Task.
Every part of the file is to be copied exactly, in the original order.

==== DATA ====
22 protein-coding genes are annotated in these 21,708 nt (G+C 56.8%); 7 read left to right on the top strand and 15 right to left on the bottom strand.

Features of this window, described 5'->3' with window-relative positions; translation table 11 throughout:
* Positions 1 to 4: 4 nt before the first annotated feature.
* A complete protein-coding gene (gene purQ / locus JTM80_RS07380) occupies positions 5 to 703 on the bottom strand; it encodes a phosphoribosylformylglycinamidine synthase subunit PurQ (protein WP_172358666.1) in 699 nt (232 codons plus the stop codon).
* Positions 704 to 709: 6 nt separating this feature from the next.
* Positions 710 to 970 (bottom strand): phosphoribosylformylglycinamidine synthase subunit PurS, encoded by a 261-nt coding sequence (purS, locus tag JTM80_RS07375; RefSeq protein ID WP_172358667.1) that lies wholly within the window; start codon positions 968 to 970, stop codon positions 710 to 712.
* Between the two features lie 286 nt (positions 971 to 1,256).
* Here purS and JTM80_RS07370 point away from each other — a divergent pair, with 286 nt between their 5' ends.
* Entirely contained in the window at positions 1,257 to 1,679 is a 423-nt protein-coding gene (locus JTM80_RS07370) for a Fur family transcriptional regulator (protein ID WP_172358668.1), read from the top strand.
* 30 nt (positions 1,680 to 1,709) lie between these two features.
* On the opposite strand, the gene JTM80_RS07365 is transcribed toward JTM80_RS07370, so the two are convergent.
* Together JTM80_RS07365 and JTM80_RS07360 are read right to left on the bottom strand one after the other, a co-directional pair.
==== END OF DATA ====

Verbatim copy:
22 protein-coding genes are annotated in these 21,708 nt (G+C 56.8%); 7 read left to right on the top strand and 15 right to left on the bottom strand.

Features of this window, described 5'->3' with window-relative positions; translation table 11 throughout:
* Positions 1 to 4: 4 nt before the first annotated feature.
* A complete protein-coding gene (gene purQ / locus JTM80_RS07380) occupies positions 5 to 703 on the bottom strand; it encodes a phosphoribosylformylglycinamidine synthase subunit PurQ (protein WP_172358666.1) in 699 nt (232 codons plus the stop codon).
* Positions 704 to 709: 6 nt separating this feature from the next.
* Positions 710 to 970 (bottom strand): phosphoribosylformylglycinamidine synthase subunit PurS, encoded by a 261-nt coding sequence (purS, locus tag JTM80_RS07375; RefSeq protein ID WP_172358667.1) that lies wholly within the window; start codon positions 968 to 970, stop codon positions 710 to 712.
* Between the two features lie 286 nt (positions 971 to 1,256).
* Here purS and JTM80_RS07370 point away from each other — a divergent pair, with 286 nt between their 5' ends.
* Entirely contained in the window at positions 1,257 to 1,679 is a 423-nt protein-coding gene (locus JTM80_RS07370) for a Fur family transcriptional regulator (protein ID WP_172358668.1), read from the top strand.
* 30 nt (positions 1,680 to 1,709) lie between these two features.
* On the opposite strand, the gene JTM80_RS07365 is transcribed toward JTM80_RS07370, so the two are convergent.
* Together JTM80_RS07365 and JTM80_RS07360 are read right to left on the bottom strand one after the other, a co-directional pair.